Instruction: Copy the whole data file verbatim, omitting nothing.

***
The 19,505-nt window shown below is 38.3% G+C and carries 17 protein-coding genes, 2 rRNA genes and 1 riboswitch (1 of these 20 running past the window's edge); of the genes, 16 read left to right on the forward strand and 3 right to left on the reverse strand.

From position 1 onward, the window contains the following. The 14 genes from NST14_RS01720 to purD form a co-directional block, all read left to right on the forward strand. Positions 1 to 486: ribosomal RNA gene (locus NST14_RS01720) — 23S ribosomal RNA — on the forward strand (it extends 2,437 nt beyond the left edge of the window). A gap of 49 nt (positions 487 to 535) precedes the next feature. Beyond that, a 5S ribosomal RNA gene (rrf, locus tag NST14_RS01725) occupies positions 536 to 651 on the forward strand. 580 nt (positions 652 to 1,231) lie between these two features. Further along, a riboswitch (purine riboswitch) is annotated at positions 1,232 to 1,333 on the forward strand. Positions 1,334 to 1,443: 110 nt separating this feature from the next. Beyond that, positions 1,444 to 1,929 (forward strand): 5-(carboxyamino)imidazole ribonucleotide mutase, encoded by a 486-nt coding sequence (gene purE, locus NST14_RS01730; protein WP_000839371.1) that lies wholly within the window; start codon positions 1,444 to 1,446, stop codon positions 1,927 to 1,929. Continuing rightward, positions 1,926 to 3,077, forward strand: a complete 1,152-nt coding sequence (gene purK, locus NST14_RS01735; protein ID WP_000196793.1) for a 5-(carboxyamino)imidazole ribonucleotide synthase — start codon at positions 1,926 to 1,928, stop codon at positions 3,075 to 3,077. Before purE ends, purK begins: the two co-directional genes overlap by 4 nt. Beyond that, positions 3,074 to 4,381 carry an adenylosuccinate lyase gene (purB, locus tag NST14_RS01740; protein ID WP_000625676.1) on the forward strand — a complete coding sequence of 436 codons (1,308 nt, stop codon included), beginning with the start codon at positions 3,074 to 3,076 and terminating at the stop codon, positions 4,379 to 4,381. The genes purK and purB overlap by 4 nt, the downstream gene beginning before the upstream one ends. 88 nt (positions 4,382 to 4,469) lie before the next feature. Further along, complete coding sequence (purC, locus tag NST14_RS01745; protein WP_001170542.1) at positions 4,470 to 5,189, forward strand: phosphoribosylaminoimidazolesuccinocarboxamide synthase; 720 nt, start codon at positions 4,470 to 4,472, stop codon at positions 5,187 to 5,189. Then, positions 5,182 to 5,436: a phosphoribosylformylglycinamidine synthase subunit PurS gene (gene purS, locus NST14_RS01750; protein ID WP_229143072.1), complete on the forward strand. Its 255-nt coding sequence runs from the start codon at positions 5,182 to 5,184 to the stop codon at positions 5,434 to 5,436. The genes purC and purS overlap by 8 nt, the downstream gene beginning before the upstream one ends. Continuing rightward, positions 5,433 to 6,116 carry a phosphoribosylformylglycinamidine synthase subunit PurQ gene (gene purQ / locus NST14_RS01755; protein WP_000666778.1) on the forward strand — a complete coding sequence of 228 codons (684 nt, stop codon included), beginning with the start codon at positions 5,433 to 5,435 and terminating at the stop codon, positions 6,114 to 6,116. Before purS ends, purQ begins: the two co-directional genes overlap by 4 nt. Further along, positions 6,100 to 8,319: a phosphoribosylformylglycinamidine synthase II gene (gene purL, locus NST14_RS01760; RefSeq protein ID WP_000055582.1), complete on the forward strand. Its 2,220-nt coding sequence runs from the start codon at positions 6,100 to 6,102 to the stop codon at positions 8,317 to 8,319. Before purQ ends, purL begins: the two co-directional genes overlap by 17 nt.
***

The 19,505-nt window shown below is 38.3% G+C and carries 17 protein-coding genes, 2 rRNA genes and 1 riboswitch (1 of these 20 running past the window's edge); of the genes, 16 read left to right on the forward strand and 3 right to left on the reverse strand.

From position 1 onward, the window contains the following. The 14 genes from NST14_RS01720 to purD form a co-directional block, all read left to right on the forward strand. Positions 1 to 486: ribosomal RNA gene (locus NST14_RS01720) — 23S ribosomal RNA — on the forward strand (it extends 2,437 nt beyond the left edge of the window). A gap of 49 nt (positions 487 to 535) precedes the next feature. Beyond that, a 5S ribosomal RNA gene (rrf, locus tag NST14_RS01725) occupies positions 536 to 651 on the forward strand. 580 nt (positions 652 to 1,231) lie between these two features. Further along, a riboswitch (purine riboswitch) is annotated at positions 1,232 to 1,333 on the forward strand. Positions 1,334 to 1,443: 110 nt separating this feature from the next. Beyond that, positions 1,444 to 1,929 (forward strand): 5-(carboxyamino)imidazole ribonucleotide mutase, encoded by a 486-nt coding sequence (gene purE, locus NST14_RS01730; protein WP_000839371.1) that lies wholly within the window; start codon positions 1,444 to 1,446, stop codon positions 1,927 to 1,929. Continuing rightward, positions 1,926 to 3,077, forward strand: a complete 1,152-nt coding sequence (gene purK, locus NST14_RS01735; protein ID WP_000196793.1) for a 5-(carboxyamino)imidazole ribonucleotide synthase — start codon at positions 1,926 to 1,928, stop codon at positions 3,075 to 3,077. Before purE ends, purK begins: the two co-directional genes overlap by 4 nt. Beyond that, positions 3,074 to 4,381 carry an adenylosuccinate lyase gene (purB, locus tag NST14_RS01740; protein ID WP_000625676.1) on the forward strand — a complete coding sequence of 436 codons (1,308 nt, stop codon included), beginning with the start codon at positions 3,074 to 3,076 and terminating at the stop codon, positions 4,379 to 4,381. The genes purK and purB overlap by 4 nt, the downstream gene beginning before the upstream one ends. 88 nt (positions 4,382 to 4,469) lie before the next feature. Further along, complete coding sequence (purC, locus tag NST14_RS01745; protein WP_001170542.1) at positions 4,470 to 5,189, forward strand: phosphoribosylaminoimidazolesuccinocarboxamide synthase; 720 nt, start codon at positions 4,470 to 4,472, stop codon at positions 5,187 to 5,189. Then, positions 5,182 to 5,436: a phosphoribosylformylglycinamidine synthase subunit PurS gene (gene purS, locus NST14_RS01750; protein ID WP_229143072.1), complete on the forward strand. Its 255-nt coding sequence runs from the start codon at positions 5,182 to 5,184 to the stop codon at positions 5,434 to 5,436. The genes purC and purS overlap by 8 nt, the downstream gene beginning before the upstream one ends. Continuing rightward, positions 5,433 to 6,116 carry a phosphoribosylformylglycinamidine synthase subunit PurQ gene (gene purQ / locus NST14_RS01755; protein WP_000666778.1) on the forward strand — a complete coding sequence of 228 codons (684 nt, stop codon included), beginning with the start codon at positions 5,433 to 5,435 and terminating at the stop codon, positions 6,114 to 6,116. Before purS ends, purQ begins: the two co-directional genes overlap by 4 nt. Further along, positions 6,100 to 8,319: a phosphoribosylformylglycinamidine synthase II gene (gene purL, locus NST14_RS01760; RefSeq protein ID WP_000055582.1), complete on the forward strand. Its 2,220-nt coding sequence runs from the start codon at positions 6,100 to 6,102 to the stop codon at positions 8,317 to 8,319. Before purQ ends, purL begins: the two co-directional genes overlap by 17 nt.